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It is the time of the year when people get anxious and stressed about their tax documents. This is also one of the most targetted parts of the year by hackers and phishing attackers.

The bad guys try to fool you in to thinking that you are receiving tax documents, but instead it unleashes malware on your system.

The new ransomware phishing campaign is designed to take over users computers when they click on the documents and links, steal personally identifiable information. Worst case scenario is to go as far as rerouting and stealing tax refunds.

Hackers try to capitalize on your anxiety, being in a hurry or just plainly old tired to get the best of you.

Most of us have received an email like this before. But this is how the new scam works. They would normally say the email is about your taxes and it would appear to have tax documents. When you open the attachment, it would appear a bit blurry and say “Can’t view the content?”
I will tell you to click “enable editing” on a menu bar – by doing so, the malware will be allowed to run on your computer. Just like that, hackers can search for personal data, take over the tax filing process, or even jump from a user’s personal computer to a work machine they may also be using at home depending on how your computer is configured.

There is no head count yet how many people have been sent or has been targeted by this email phishing campaign.

These kind of attacks are seasonal and they just adjust it depending on what is trending in the news headlines or calendar.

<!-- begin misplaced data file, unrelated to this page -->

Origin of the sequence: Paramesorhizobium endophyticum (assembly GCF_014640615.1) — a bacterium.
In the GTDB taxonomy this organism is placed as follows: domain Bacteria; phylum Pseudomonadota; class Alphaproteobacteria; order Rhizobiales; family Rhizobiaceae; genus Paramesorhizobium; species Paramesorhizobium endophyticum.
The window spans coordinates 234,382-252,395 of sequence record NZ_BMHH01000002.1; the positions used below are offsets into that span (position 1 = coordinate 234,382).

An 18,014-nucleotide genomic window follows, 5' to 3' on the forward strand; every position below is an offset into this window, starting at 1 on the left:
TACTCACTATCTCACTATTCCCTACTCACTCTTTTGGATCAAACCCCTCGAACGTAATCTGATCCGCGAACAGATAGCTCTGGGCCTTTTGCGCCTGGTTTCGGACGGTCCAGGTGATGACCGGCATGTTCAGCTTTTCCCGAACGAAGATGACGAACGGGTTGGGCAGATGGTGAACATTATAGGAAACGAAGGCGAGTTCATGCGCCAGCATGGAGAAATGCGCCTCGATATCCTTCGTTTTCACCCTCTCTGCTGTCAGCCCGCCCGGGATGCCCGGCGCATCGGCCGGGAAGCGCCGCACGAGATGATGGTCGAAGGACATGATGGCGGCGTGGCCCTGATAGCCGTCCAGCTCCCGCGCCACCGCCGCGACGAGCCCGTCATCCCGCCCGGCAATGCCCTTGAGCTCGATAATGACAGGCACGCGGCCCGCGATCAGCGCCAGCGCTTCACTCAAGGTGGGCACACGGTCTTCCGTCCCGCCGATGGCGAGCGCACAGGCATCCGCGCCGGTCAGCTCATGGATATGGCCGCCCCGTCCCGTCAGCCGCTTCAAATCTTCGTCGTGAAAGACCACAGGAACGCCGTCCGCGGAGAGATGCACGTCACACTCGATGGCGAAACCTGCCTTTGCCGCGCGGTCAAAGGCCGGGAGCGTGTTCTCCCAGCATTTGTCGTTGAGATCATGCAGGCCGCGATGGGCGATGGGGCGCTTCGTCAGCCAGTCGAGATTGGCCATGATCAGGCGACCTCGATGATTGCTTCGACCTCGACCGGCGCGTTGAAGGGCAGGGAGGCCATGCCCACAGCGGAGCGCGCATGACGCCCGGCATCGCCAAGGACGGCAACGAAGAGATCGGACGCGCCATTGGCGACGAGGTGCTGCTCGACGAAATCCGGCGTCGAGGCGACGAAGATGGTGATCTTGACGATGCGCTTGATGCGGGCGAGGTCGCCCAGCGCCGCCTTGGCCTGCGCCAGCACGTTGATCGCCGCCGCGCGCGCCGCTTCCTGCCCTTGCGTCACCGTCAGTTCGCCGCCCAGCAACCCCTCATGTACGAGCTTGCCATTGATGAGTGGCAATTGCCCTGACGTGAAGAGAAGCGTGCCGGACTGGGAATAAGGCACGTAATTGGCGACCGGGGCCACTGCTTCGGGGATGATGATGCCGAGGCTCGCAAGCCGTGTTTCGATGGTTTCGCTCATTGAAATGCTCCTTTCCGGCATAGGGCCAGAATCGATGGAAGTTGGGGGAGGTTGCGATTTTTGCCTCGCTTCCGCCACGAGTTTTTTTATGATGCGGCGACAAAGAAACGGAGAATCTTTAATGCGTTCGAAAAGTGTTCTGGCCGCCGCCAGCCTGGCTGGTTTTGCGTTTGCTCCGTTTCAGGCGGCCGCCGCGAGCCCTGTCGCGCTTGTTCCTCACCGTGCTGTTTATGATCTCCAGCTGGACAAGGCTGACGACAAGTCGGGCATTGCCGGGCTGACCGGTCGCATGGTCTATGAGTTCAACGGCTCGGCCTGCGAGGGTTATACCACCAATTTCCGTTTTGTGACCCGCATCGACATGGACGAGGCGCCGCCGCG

Each and every single time, they try to make it look legit. For example, most people would try to open stuff if they see it is from the IRS since it makes people nervous and would like to make sure they do things right. During these moments of confusion or anxiety, you sometimes forget to think twice and just open it up. There goes your computer being infected due to lack of scrutiny or due diligence.

Two remote access trojans are released to your computer called Nemcos and Network. These are notorious Malware as a service code.

Meaning they sell the malware and “If you don’t know how to use it, they’ll explain how to use the malware. Some even have multi-lingual support so you can get the most money from your hacking and phishing campaigns.

That is how structured hacking is nowadays. People sell malware and other people run it and they just get a certain percentage for every successful hack.

In this scenario, they probably have sent millions of emails as Tax Day approaches

Tax Day postponed in the U.S. to May 17 from the traditional April 15 thus giving more time for bad guys to spread mischief and theft with a bigger profit margin.

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